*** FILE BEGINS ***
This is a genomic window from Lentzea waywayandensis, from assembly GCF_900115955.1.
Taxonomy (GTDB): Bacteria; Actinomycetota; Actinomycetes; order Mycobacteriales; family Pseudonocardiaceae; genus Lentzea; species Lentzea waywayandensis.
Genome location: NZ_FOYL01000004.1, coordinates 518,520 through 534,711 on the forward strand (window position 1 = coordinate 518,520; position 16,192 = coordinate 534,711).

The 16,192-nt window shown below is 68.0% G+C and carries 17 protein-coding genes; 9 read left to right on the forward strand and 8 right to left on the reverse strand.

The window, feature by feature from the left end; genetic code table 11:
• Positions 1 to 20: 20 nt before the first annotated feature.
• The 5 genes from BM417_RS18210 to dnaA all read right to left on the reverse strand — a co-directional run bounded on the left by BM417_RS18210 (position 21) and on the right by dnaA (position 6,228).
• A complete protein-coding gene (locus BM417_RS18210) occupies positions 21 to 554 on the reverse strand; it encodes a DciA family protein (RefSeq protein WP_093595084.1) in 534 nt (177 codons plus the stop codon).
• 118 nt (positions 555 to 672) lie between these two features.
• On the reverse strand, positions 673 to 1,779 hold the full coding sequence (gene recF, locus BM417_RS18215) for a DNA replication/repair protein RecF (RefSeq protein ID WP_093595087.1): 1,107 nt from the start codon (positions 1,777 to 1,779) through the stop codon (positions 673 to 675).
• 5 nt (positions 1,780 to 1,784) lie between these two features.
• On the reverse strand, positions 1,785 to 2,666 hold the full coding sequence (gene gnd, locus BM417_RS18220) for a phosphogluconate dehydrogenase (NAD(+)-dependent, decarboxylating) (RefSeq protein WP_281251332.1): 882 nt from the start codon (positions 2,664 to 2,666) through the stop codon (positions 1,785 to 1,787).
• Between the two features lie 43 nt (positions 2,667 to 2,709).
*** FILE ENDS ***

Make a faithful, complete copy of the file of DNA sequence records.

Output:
This is a genomic window from Lentzea waywayandensis, from assembly GCF_900115955.1.
Taxonomy (GTDB): Bacteria; Actinomycetota; Actinomycetes; order Mycobacteriales; family Pseudonocardiaceae; genus Lentzea; species Lentzea waywayandensis.
Genome location: NZ_FOYL01000004.1, coordinates 518,520 through 534,711 on the forward strand (window position 1 = coordinate 518,520; position 16,192 = coordinate 534,711).

The 16,192-nt window shown below is 68.0% G+C and carries 17 protein-coding genes; 9 read left to right on the forward strand and 8 right to left on the reverse strand.

The window, feature by feature from the left end; genetic code table 11:
• Positions 1 to 20: 20 nt before the first annotated feature.
• The 5 genes from BM417_RS18210 to dnaA all read right to left on the reverse strand — a co-directional run bounded on the left by BM417_RS18210 (position 21) and on the right by dnaA (position 6,228).
• A complete protein-coding gene (locus BM417_RS18210) occupies positions 21 to 554 on the reverse strand; it encodes a DciA family protein (RefSeq protein WP_093595084.1) in 534 nt (177 codons plus the stop codon).
• 118 nt (positions 555 to 672) lie between these two features.
• On the reverse strand, positions 673 to 1,779 hold the full coding sequence (gene recF, locus BM417_RS18215) for a DNA replication/repair protein RecF (RefSeq protein ID WP_093595087.1): 1,107 nt from the start codon (positions 1,777 to 1,779) through the stop codon (positions 673 to 675).
• 5 nt (positions 1,780 to 1,784) lie between these two features.
• On the reverse strand, positions 1,785 to 2,666 hold the full coding sequence (gene gnd, locus BM417_RS18220) for a phosphogluconate dehydrogenase (NAD(+)-dependent, decarboxylating) (RefSeq protein WP_281251332.1): 882 nt from the start codon (positions 2,664 to 2,666) through the stop codon (positions 1,785 to 1,787).
• Between the two features lie 43 nt (positions 2,667 to 2,709).